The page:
Some people live in such a manner, that their exploits and attitudes define themselves, and become a part of History.
It is fortunate to be around that type of person. You learn a lot.
My fondest recollection of Jay Moriarty, is of him kick stalling in the barrel at Maverick’s, and smiling at me.
A peculiar and unsettling memory, was getting a phone call informing me that he had died by drowning. I was driving South through Half Moon Bay, and looked up to see the Radar Tower at Pillar Point.¬† The feeling of confusion I had felt when the call came, was identical to when, while shaping, the phone had rang with the news of Mark Foo dying at this same place.
An even more perplexing circumstance, was climbing into a boat in the Maldives and having my boat man tell me he had been worried about me. I had been on the bottom with my camera for awhile. In broken English he explained that the spot, was where Jay had died.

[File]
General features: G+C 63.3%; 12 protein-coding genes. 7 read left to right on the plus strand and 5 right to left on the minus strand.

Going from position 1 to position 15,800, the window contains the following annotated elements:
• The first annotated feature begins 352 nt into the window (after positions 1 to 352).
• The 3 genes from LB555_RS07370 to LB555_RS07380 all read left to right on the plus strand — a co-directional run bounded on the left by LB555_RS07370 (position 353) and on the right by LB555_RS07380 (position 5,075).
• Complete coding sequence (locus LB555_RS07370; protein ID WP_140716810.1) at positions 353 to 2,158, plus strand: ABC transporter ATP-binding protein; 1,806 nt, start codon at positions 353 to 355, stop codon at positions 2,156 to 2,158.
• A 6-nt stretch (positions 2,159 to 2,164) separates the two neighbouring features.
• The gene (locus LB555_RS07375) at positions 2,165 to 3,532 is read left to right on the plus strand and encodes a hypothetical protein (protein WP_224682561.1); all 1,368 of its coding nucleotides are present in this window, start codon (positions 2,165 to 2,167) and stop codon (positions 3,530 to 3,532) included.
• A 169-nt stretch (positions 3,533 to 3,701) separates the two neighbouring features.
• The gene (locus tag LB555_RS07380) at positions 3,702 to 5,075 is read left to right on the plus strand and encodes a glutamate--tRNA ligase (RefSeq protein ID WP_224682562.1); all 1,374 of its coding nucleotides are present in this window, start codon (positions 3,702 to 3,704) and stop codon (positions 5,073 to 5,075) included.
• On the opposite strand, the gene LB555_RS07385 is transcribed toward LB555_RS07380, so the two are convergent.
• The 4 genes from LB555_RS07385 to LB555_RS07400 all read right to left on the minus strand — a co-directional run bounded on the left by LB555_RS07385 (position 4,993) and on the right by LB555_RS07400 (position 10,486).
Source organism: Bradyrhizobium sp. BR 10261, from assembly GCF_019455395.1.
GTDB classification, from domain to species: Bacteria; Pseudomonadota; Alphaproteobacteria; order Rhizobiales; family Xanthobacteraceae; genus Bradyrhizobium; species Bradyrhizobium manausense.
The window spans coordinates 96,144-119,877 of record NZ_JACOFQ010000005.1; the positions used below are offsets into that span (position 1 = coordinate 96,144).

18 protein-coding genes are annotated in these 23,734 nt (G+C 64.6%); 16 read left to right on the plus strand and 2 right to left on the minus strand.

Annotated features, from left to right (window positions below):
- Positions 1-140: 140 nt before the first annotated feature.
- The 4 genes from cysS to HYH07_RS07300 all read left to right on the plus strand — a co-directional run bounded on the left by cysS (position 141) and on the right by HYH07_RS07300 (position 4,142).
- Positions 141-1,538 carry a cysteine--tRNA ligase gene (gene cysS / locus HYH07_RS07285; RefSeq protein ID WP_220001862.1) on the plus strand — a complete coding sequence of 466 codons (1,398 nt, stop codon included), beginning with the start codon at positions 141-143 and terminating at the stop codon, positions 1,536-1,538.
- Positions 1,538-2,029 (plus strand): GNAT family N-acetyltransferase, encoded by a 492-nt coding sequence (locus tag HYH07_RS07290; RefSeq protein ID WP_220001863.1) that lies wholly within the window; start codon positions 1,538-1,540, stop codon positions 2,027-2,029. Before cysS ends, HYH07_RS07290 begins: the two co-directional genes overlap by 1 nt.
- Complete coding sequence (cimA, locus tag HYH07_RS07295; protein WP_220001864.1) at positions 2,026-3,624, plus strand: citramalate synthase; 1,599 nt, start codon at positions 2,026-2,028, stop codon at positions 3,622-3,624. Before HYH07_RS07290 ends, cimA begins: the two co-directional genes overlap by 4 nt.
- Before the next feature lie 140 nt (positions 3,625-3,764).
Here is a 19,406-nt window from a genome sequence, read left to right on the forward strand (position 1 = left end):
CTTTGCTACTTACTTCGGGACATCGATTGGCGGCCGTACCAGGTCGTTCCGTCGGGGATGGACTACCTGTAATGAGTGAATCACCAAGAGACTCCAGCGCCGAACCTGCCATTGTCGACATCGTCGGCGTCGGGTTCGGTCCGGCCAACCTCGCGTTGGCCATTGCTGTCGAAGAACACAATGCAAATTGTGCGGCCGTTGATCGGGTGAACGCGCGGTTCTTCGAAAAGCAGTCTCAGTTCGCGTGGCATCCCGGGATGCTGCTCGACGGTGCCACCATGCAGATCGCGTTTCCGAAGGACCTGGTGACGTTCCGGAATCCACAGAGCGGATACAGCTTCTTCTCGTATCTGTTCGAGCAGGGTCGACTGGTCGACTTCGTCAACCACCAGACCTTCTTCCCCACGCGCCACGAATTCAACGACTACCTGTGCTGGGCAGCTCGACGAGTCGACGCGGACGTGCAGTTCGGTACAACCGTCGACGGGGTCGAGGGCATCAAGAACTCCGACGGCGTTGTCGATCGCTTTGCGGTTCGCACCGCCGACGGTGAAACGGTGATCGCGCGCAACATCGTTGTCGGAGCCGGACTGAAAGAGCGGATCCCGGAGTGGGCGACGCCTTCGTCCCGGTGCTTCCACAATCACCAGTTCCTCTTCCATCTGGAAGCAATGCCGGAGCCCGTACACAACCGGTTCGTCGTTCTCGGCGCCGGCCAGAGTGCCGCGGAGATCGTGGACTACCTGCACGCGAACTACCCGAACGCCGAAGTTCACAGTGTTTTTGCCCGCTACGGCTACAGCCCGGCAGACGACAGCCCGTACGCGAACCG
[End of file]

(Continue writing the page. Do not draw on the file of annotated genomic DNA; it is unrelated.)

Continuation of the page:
So now someone will capitalize the life of this man. A writer has penned and sold a screenplay about Jay. The question occurred to me: if a production company had called, would I take the job?
Probably not, I am guessing. I did turn down the opportunity to work on Blue Crush. I have standards for my self and what I will engage, that do not allow me much wiggle room.
I had helped the writer a bit with the Jay story, (assuming that it is the same one). I have it here somewhere. But I avoid the person for my own reasons. I hope the film turns out well. But I am glad that I do not need to engage it myself. I would feel sort of dirty.
Will I go see it? Probably. I did watch Blue Crush, and was pleasantly surprised at the difference between script and screen. John Stockwell as director, with Brian Grazer producing and the remarkable water work of Don King, transformed the weak storyline I had read. That is the fickle nature of production.
Some people become history by their life stance. Others write themselves into it.
I appreciate the former.
I shot this image in the Maldives as an illustration of hope. It is about rescue. Hannah Fraser and Bobby Friedman helped me to create it. Some people continue to inspire long after they are gone. I hope that Jay would like it.